In the Yoruba pantheon of gods, two primordial orisha stand out, a pair believed to be brothers. Ogun, the god of iron and labour, and Oshoosi, the god of hunting and wealth. It is said that Ogun is the first orisha to enter the Earth, clearing the path for others to follow.
When the people of West Africa were plucked out of their land to be enslaved in the Americas, one can only assume that they took with them their gods. And now centuries later, one of the most mordant of contemporary dramatists, Oscar Award-winning writer, Tarell Alvin McCraney, has mortalised these gods and placed them in the heart of Louisiana, the world’s prison capital. (writer hints at irony)
In his plot, McCraney mortalised yet another god, the divine messenger, trickster god of chance, Elegba. We meet these mortal gods, now embodied by an astounding actorly trio in the phenomenal Market Theatre staging of McCraney’s The Brothers Size.
(Writer recalls play)
We enter a Mannie Manim theatre with a minimalist stage design by Nadya Cohen and lighting by Simon King: a pile of tyres heaped against the wall on one end, a black bucket in the center, and a small blue bench on the other end. Once settled, the stage blacks out and a moment later light falls on three actors on the stage and an invocation rises.
McCraney has written stage directions as dialogue, spoken and played by the characters, thus the invocation is the characters introducing themselves and their roles in a Gil Scott-Heronesque cadence: Ogun Size (Nhlakanipho Manqele) “stands in the early morning with a shovel in his hand. He begins his work on the driveway, huh!”. Oshoosi Size (Katlego Chale) “is in his bed sleeping, he stirs, dreaming, a very bad dream, mmm…”. Elegba (Marlo Minnaar) “enters, drifting, like the moon. Singing a song.”
On the surface, this is a play about a complex relationship between two brothers and a friend: Ogun Size, an auto-repair shop owner who has chosen for himself an earnest living. He is the maternal older brother of a former convict on parole, Oshoosi, a selfish and reckless young man who simply just wants his big brother to build him a car so he can pick up a girl. Rounding off the trio is Elegba, also a former convict, prison mate and best friend of Osoosi, who is also intimately in love with his friend.
(Writer delves in deeper)
When we raise the unveiling cloth, we find a car. McCraney introduces this car from the first to the very last scene. Oshoosi wants his brother to build him a car. Ogun is an auto mechanic, who spends much of his time “under the car”. Elegba steals for Oshoosi a car. Ogun fixes for Oshoosi his truck. When in collision with the law, Oshoosi steers the risk of a life back in prison. Ogun hands Oshoosi the keys to his truck. To Oshoosi, Ogun revs, “if it act up on you, if it start bucking don’t stop, don’t stop, hit it and call my name. The truck know me, it will carry you on.” It is this car, this here freedom, that is McCraney’s conceit.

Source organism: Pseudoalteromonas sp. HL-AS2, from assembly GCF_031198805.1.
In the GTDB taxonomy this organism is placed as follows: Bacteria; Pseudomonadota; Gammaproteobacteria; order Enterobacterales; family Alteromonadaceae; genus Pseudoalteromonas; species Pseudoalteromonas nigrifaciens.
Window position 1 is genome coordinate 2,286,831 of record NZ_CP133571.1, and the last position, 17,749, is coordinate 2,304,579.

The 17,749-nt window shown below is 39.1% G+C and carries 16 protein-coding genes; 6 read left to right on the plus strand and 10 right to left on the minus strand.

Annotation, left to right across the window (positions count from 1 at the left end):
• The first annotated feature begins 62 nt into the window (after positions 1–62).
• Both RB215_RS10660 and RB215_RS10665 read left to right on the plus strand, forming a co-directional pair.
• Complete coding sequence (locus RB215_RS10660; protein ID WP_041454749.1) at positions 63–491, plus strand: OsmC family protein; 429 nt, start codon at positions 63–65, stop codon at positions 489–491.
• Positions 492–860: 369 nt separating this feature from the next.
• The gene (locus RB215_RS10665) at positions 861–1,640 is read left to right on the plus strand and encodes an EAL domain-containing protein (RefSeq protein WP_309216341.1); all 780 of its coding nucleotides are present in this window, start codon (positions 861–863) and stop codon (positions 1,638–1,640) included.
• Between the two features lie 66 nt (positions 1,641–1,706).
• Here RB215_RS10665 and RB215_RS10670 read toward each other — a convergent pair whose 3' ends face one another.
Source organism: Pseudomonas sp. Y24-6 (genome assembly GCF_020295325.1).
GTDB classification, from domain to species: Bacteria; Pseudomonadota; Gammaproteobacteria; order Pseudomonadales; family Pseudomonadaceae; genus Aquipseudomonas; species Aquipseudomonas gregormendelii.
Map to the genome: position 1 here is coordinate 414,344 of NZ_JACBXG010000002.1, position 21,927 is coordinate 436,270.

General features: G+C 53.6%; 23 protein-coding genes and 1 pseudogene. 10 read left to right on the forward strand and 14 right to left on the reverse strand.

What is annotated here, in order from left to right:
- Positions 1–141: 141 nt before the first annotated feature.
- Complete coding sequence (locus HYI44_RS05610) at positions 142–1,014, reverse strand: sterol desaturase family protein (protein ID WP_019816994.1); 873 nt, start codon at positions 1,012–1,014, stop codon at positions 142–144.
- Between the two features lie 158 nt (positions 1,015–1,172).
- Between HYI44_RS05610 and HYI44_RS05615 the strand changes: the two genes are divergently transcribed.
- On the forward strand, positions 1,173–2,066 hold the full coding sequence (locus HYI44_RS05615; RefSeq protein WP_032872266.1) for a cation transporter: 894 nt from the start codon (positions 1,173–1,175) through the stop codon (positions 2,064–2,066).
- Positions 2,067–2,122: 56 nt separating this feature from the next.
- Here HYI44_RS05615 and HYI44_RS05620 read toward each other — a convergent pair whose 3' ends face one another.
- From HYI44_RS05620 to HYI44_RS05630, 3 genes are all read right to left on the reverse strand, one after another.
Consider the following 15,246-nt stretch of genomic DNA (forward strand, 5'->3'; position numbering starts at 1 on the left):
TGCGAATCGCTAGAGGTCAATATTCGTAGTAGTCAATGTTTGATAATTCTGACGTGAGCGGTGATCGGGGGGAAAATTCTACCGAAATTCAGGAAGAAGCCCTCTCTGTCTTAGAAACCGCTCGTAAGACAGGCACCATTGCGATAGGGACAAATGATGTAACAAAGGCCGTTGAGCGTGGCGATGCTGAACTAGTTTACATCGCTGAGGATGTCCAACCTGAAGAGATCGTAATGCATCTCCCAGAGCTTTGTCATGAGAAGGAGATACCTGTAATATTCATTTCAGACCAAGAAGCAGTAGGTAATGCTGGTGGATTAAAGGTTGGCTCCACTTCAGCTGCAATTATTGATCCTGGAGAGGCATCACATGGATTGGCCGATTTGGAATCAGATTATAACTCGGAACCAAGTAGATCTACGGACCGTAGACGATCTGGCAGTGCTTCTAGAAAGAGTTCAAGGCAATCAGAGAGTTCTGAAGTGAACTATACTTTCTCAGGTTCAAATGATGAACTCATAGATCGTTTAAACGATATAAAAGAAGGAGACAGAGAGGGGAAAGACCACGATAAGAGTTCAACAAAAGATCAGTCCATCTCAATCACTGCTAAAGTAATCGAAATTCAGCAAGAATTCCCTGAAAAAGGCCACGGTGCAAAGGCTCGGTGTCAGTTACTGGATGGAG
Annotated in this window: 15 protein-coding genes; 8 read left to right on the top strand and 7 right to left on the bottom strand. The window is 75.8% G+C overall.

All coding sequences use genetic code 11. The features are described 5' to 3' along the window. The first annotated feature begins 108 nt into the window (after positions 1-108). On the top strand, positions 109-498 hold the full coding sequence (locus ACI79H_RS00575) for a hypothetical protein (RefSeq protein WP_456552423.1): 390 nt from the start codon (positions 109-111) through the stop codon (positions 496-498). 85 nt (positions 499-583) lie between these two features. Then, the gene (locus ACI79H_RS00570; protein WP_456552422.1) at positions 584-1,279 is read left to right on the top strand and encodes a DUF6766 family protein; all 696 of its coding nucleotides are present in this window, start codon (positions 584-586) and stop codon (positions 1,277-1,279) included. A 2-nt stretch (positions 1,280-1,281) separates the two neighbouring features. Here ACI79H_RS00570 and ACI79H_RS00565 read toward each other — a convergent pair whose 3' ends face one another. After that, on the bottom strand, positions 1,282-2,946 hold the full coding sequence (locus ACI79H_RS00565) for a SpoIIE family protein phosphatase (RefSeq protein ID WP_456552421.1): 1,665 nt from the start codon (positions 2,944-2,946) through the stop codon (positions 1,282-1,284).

Beneath the bonnet, we meet the relationship of the brothers with their Aunt Elegua, a cog in the engine to the why, to the dynamic of this insalubrious relationship. There is furthermore the phantom character of “The Law”, an irascible black police officer that represents the relationship that black men around the world have with law enforcement. It is this complex vehicle that only an ensemble of world class caliber can drive home.
The character of Ogun has multiple facets, an admirable one being how he at times attempts to josh the somewhat exhausted conventions of the role of brotherhood, despite his brother’s ebullient nonchalance. Albeit yielding disconcerting consequences. Manqele tackles this role with upended mastery; in a burly anarchic performance, he skilfully brings out the complexities of the foibles and idiosyncrasies of the “brother’s keeper” with crowing commitment.
Chale dexterously maneuvers absurdity in the guise of logic, and anguish in the guise of entitlement. His depiction of the languished yet posturing, caustic yet comic Oshoosi is heartbreaking and haunting, one cannot shake off his writhing and guttural cries during his nightmares. That disturbing display is only matched by the pure emotion of his efflux of frisson when Elegba hands him the car keys. A cathartic and captivating performance of a god who has lost his spirit.
Marlo Minnaar’s central, sonorous performance of an inveigling, louche Elegba, is a shadow cast upon the Size family, always lurking. Minnaar saunters, almost slithering around the stage, courting his prey. It’s only when the attack is too great that his Elegba descends into madness. His delivery makes you lean in and listen, lending him all the more control of the action. He doesn’t need to shout to make his Elegba powerful; all he needs is you to watch him, which you can not help but do.
At startling but comprehensible ease, the trio swerve back and forth from rhythmic meter to anti-syntactical, arrhythmic lines in this cautionary tale, each bearing vulnerabilities in roles that require sharp changes of tone and seamless banter. The accent work in the production, coached by Yewande James, is so exceptional that some audience members who had not read the programme were in utter disbelief that this is not an American cast.
Directed by Market Theatre artistic director, James Ngcobo, as part of a celebration of Black History Month and choreographed by Lulu Mlangeni, The Brothers Size is a tale of displaced deities finding their freedom, and mode of traveling together in it. (Writer exits)